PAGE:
Elsewhere on the course the fairways have changed their rotation of cut and have received a brush prior to mowing.
Approaches have also been brushed and cut to improve turf quality.
The Amazone has unfortunately not been out a great deal… although we have managed to fix the problems it had, the rough has remained too damp for it to work effectively and was causing clogging to the flail and collection hopper.
Instead we used the amazone to mow both practice grounds and we will continue to do this process to reduce the clippings being put back into the ground.
After the dry weekend the amazone will be back out in rough areas as explained before in previous updates.
Next week will be about preparation and presentation. Mow, mow, mow.
Lots of competitions going on, so our morning course setups will be extremely busy and we shall try our very best to keep out of everybody’s way.
Last thing, Thank you to all of you that took the time to show your appreciations over the last week. It’s great to see so many positive emails, more and more people waving to the greenstaff and helping out around the course.
All the best for this weekend
7th June 2019
Well well well, what a difference a bit of rain makes….
7mm on Tuesday, 1mm overnight on Wednesday and as I write this, I’m hoping for double figures as we go into the weekend.
The course has taken well to the drink it’s had, with many drought areas returning green.
There are some areas that will no doubt require some repair work, but that is the nature of the beast.
Greens remain a talking point but they are getting better.
In fact I took a couple of soil samples from around the course and I am pleased to say that the reduction in the black layer in our greens has been hugely significant.
(As the picture shows 10th Green Samples. 21st February compared to todays sample)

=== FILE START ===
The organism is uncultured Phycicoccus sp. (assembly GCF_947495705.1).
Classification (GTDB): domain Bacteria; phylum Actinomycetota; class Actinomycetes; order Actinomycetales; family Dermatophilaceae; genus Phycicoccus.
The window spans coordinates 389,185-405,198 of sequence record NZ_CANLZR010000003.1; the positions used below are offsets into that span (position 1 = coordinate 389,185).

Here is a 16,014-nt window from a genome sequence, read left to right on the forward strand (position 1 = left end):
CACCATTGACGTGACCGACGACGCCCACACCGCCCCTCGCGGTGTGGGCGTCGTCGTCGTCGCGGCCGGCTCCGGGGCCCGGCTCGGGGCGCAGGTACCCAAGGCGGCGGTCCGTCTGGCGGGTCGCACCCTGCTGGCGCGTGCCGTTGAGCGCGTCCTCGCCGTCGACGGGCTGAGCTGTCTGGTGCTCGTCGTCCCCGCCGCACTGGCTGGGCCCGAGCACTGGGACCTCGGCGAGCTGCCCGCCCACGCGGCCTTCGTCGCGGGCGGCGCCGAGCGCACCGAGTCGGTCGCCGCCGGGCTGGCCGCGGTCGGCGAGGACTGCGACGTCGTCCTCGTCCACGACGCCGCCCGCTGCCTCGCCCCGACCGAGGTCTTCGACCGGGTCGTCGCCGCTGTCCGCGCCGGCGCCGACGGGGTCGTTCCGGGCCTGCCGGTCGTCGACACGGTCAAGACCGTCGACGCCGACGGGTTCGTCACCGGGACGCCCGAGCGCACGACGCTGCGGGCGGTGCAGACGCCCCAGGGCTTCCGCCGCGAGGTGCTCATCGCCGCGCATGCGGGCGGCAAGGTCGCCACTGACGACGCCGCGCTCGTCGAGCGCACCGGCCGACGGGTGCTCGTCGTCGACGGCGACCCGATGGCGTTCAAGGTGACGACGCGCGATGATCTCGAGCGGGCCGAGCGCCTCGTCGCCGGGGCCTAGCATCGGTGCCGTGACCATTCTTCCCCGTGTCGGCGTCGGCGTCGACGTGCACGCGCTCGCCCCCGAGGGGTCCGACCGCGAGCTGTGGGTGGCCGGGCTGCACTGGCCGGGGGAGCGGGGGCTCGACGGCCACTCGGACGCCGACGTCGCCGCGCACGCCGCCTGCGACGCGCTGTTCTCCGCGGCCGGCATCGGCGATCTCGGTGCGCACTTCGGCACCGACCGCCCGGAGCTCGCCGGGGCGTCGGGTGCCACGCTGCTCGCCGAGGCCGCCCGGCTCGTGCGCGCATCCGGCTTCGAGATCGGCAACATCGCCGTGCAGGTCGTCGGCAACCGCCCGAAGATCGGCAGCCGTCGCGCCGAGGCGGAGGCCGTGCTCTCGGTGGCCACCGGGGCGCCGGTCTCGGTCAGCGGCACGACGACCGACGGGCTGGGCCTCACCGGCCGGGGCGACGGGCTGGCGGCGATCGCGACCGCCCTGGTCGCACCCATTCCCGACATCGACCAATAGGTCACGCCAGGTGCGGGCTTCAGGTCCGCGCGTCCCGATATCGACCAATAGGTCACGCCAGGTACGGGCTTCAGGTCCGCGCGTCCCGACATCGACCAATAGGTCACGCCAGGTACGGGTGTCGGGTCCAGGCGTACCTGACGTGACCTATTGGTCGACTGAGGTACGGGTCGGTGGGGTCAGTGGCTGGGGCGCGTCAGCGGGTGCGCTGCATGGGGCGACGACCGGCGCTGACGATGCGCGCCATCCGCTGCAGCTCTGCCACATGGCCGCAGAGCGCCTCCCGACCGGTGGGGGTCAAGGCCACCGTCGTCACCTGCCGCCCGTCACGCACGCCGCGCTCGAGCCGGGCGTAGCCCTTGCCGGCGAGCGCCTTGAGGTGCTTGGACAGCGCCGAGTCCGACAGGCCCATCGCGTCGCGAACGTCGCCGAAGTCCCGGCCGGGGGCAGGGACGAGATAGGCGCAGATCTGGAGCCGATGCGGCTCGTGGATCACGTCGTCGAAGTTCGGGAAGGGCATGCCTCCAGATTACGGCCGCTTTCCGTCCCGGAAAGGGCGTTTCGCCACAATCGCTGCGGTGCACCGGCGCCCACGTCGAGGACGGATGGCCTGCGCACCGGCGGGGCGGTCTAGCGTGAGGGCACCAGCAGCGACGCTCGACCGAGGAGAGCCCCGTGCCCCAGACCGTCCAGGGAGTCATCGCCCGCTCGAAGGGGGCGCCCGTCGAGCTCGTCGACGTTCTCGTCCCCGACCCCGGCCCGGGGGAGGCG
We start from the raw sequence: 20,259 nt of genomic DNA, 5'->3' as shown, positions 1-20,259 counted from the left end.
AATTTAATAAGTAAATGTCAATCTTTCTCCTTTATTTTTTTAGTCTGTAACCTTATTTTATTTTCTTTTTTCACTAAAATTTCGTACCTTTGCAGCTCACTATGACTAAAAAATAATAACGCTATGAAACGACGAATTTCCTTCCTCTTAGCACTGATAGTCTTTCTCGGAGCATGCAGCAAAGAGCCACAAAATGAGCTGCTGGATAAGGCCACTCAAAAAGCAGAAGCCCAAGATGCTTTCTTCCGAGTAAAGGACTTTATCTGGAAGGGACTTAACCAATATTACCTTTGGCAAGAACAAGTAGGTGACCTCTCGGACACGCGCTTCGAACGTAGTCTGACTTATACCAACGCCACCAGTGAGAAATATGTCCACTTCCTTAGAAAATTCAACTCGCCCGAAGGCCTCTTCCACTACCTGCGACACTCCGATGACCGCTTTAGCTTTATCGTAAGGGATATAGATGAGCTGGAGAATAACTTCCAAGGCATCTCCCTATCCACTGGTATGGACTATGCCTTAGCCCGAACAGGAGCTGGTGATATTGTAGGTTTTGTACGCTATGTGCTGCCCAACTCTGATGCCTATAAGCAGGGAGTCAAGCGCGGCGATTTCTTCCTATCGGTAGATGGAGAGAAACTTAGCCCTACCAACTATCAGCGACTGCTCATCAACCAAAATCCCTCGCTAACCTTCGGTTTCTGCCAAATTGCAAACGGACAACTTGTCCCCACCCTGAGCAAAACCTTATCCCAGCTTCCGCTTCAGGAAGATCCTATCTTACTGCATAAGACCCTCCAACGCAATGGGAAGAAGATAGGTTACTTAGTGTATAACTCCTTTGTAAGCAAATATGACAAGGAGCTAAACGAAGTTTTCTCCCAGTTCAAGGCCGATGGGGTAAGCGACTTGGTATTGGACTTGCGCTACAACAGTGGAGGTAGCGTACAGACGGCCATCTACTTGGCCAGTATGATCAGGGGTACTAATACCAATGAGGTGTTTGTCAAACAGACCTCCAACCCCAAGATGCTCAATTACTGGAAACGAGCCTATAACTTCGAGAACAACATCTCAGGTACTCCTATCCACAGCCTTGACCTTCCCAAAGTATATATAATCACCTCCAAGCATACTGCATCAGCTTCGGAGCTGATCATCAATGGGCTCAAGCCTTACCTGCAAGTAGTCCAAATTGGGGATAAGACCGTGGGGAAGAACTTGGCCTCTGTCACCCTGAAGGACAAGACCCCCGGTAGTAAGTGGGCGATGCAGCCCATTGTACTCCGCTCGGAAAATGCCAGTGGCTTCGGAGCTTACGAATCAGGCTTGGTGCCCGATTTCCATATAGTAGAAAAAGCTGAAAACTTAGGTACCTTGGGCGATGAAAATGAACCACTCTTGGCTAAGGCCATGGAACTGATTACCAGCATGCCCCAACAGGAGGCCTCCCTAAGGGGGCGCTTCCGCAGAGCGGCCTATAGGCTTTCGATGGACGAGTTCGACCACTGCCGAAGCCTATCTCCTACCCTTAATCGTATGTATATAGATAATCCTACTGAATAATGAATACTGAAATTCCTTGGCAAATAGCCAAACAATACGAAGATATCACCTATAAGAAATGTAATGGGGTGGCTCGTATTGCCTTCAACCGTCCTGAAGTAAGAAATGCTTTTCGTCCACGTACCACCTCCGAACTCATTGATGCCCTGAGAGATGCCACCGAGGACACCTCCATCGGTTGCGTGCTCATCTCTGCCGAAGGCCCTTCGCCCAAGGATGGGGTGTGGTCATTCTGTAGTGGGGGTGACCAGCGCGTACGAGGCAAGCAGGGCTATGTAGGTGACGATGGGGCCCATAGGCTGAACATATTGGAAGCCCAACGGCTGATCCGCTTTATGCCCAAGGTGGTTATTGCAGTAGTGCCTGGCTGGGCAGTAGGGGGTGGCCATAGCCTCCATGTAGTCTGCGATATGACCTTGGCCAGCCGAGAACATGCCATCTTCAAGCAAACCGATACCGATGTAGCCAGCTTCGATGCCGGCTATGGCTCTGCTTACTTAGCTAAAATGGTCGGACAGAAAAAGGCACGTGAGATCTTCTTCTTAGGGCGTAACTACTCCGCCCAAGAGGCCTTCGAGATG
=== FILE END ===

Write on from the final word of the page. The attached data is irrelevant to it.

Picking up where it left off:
The health of our soil justifies that what we are doing is the right thing.
Since the start of the year we have not needed to spray for disease and our Nitrogen input has been radically reduced helping to unlock nutrients already stored in the soil profile.
Monthly programmes of wetting agent and seaweed products have helped to manage the soil moisture in tough conditions. This will continue to improve with the rain we are currently receiving.
Fairways are looking good, with much improved coverage. Some areas particularly on the 1st fairway high spots, started to brown off, but you will see within 24hours of having rain that these areas will start to recover quicker due to our Monthly Wetting Agent + Feed programs.
The sprayer has never been used so much in its time at Chestfield and its only now starting to show how significant and important it is to the maintenance schedule of the course.
As for next week, frequent sarrel rolling and a potential light topdress is looking likely. This is to improve the smoothness of the greens and also to help maintain our program of little and often.
We will look to brush and mow fairways next week to improve definition along with improving more rough areas once the Amazone has been fixed yet again.
Some of you may have noticed some improvements to the practice ground.
We have introduced new target zones to aim at and two flags at the far end of the practice ground to help improve driving accuracy. We have also mowed an area at the front of the practice ground to play from. Granted yes its not the ideal height and we will continue to improve as we move forward.